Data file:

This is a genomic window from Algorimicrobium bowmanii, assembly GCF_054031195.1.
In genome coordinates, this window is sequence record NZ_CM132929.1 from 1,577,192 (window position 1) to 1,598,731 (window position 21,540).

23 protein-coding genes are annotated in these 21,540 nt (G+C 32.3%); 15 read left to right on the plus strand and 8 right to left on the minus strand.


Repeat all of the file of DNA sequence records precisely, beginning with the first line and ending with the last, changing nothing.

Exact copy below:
This is a genomic window from Algorimicrobium bowmanii, assembly GCF_054031195.1.
In genome coordinates, this window is sequence record NZ_CM132929.1 from 1,577,192 (window position 1) to 1,598,731 (window position 21,540).

23 protein-coding genes are annotated in these 21,540 nt (G+C 32.3%); 15 read left to right on the plus strand and 8 right to left on the minus strand.